In support of the motion for summary judgment the defendant presented the plaintiff's deposition which contained the following testimony: On a Saturday at about 2:30 pm. the plaintiff was walking down the left side of the aisle and fell as she reached to the left to pick up some pancake syrup from the shelf. She then went to the check-out stand and told the assistant manager that there was applesauce on the floor and she had fallen. The aisle was 4 or 5 feet wide and when she fell she noticed a broken jar of applesauce on the right side of the aisle with applesauce running from it. The applesauce had been smeared the whole width of the aisle and was very thin where the plaintiff fell on the left side of the aisle. It was almost the color of the floor and was not visible to her before she fell. It had been run over and you could see marks all through it, and it looked as if buggies had run through it for a long time. She did not know how long it had been on the floor and, as far as she knew, the first time anyone in the store knew about the applesauce jar being broken was when she told the assistant manager, and she did not think he knew it was there or he would have cleaned it up. The affidavits of the assistant manager and a porter at the store stated that the first knowledge that they had of the spilled applesauce was when the plaintiff told the assistant manager and he directed the porter to clean it up, and they had no knowledge that any of the defendant's employees had such knowledge before that time. The assistant manager had directed the porter to sweep and mop the floors before the store opened at 8:30 a.m. on Saturdays and the porter did so on this Saturday. The assistant manager made periodic inspections of the floor during store hours on Saturdays and did not find the applesauce on any of his periodic inspections on that Saturday before the plaintiff's notice to him. The porter's routine duties included inspecting the entire floor on Saturdays at 30-minute intervals and cleaning up any foreign substance discovered, and he did inspect the floor at 30-minute intervals for foreign in after on this Saturday, and there was no broken applesauce jar or spilled applesauce on the floor of the aisle where the plaintiff fell during any of the 30-minute inspecting tours made by the porter on that Saturday.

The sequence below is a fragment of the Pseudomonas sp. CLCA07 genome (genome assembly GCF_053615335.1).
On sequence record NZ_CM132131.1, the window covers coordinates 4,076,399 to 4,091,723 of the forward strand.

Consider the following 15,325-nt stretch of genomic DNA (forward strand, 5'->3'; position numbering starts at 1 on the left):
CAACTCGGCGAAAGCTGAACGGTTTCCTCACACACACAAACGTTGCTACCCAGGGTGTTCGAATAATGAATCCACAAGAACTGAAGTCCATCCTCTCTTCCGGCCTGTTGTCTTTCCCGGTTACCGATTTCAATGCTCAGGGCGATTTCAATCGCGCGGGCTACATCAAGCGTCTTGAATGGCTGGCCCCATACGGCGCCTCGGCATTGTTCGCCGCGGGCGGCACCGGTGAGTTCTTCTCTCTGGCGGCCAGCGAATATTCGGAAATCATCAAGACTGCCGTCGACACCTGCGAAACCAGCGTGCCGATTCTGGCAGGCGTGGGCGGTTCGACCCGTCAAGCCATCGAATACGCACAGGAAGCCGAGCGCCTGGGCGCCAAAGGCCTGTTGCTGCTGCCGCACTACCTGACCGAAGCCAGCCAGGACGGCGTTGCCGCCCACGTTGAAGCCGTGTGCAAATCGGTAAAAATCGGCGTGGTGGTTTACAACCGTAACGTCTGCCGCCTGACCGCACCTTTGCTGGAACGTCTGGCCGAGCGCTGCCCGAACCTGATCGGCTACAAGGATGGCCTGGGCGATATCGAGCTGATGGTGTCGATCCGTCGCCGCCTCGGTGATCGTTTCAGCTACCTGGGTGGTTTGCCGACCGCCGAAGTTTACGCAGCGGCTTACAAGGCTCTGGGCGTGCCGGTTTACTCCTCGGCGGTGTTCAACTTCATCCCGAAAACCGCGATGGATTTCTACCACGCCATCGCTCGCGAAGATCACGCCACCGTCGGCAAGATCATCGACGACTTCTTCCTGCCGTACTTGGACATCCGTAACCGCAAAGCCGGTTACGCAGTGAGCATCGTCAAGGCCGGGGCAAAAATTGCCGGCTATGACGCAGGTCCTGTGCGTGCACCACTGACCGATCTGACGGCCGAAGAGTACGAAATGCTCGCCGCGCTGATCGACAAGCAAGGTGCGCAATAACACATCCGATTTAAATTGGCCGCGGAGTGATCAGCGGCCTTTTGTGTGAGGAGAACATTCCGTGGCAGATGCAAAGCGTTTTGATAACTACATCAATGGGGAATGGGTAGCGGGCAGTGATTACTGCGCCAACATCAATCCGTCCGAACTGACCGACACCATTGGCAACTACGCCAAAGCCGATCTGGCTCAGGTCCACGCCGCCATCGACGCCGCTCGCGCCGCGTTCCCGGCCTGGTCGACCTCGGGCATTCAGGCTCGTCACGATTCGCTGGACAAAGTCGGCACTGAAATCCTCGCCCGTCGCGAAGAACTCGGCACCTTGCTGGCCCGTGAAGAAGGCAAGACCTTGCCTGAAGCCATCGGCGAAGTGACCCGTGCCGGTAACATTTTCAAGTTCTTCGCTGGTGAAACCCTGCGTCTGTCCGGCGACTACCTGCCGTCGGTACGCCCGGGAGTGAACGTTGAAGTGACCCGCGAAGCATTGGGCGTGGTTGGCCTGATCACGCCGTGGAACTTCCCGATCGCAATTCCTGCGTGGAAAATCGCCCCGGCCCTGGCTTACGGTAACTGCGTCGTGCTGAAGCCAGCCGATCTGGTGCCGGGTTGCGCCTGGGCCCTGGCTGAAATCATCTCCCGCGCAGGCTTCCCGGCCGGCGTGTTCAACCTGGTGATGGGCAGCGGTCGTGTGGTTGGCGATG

Is there a genuine issue on the material fact as to whether the alleged dangerous condition had existed for a sufficient length of time so that knowledge of it would be imputed to the defendant? "The length of time which must exist to show that the defendant had an opportunity to discover the defect will vary with the circumstances of each case (nature of the business, size of the store, the number of customers, the nature of the dangerous condition, and its location). 65 CJS 547, 548, 51." Sharpton v. Great A. & P. Tea Co., 112 Ga. App. 283